• The Soia language was derived from ancient written examples which still exist today. The advent of writing (especially print) greatly reduces the drift of language, and each time a Loroi civilization fell and another rose, it referenced these same archaic written sources.
  • The Loroi use language for formal written communication and archives, not for daily conversation, so the rate of drift is not as high as it is in our spoken languages.
  • Despite these factors, there were and still are many differing dialects, especially on Perrein where there were fewer archaic Trade sources. Since the Loroi are telepathic, this was not a serious problem during contact. Though many local dialects still exist, in the intervening ~1350 years since contact, the Loroi have consolidated around an official "Loroi standard" dialect, which is mostly based on the Zaral Deinar version. This is also the version that Union has (mostly) standardized on.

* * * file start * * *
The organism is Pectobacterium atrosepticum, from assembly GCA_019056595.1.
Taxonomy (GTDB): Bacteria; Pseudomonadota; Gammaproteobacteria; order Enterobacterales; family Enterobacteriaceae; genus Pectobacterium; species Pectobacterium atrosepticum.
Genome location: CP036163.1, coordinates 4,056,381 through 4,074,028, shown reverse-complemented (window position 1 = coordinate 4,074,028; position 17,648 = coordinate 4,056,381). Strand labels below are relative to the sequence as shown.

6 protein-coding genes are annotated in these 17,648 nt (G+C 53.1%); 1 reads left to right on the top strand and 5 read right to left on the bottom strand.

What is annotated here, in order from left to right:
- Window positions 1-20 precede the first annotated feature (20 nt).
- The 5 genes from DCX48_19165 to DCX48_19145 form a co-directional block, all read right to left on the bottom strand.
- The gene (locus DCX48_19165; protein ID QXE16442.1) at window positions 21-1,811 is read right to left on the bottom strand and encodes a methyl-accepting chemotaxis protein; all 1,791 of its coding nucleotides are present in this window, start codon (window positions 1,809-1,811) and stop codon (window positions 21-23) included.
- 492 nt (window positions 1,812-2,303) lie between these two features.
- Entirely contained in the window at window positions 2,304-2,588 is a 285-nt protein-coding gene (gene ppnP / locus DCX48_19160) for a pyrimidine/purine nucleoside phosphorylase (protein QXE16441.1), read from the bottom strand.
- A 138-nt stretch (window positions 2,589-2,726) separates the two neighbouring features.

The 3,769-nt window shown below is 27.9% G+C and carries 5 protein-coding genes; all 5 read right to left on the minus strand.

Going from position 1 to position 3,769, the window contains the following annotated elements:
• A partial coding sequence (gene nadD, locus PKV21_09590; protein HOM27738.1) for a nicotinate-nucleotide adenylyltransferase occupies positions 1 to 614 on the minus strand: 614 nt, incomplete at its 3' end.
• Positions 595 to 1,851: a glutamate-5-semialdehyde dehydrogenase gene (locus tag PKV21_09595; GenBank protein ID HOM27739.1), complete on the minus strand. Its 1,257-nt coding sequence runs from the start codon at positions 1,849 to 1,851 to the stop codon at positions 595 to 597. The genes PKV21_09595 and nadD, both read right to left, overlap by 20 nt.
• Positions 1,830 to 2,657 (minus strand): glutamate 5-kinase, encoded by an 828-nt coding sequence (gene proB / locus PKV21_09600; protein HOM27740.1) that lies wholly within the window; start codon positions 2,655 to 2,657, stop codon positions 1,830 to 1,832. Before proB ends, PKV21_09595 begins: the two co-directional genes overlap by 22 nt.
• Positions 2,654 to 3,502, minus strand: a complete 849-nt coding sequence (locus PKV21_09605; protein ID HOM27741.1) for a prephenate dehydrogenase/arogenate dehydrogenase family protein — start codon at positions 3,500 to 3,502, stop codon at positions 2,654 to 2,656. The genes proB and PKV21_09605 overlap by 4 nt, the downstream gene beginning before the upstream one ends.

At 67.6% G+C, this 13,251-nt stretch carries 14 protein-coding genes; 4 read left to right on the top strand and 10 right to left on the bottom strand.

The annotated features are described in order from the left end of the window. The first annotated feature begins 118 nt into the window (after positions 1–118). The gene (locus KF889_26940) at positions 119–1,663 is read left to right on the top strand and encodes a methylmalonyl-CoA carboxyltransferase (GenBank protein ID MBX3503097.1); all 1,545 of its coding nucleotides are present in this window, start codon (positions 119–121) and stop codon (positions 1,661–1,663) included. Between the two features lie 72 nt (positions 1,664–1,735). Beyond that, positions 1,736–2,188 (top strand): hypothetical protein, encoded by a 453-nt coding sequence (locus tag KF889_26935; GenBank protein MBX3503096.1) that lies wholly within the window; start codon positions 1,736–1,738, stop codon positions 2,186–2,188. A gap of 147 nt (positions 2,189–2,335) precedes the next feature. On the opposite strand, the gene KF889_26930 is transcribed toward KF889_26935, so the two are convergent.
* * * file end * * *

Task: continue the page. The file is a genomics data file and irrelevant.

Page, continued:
• Since the rediscovery of starflight, the Historians have also been disseminating a version of Trade in non-Loroi regions which was also based on archaic Soia sources, but the Historians without doubt were aware of the Loroi version, even before formal contact, and so may have made accommodations in their own version. The pronunciation of this "Historian standard" dialect is different, but the grammar is mostly the same. This would be the version which the Orgus learned and taught to Alex. That Alex can so readily understand the Loroi dialect is a bit of a conceit, to be sure, but a necessary one.

Krulle wrote:
Genetic drift is another question I find unlikely to not have happened , especially in view of their shorter.generation length. But the male/female ratio may be a result of tinkering to keep the genetics more stable in an artificial life-form.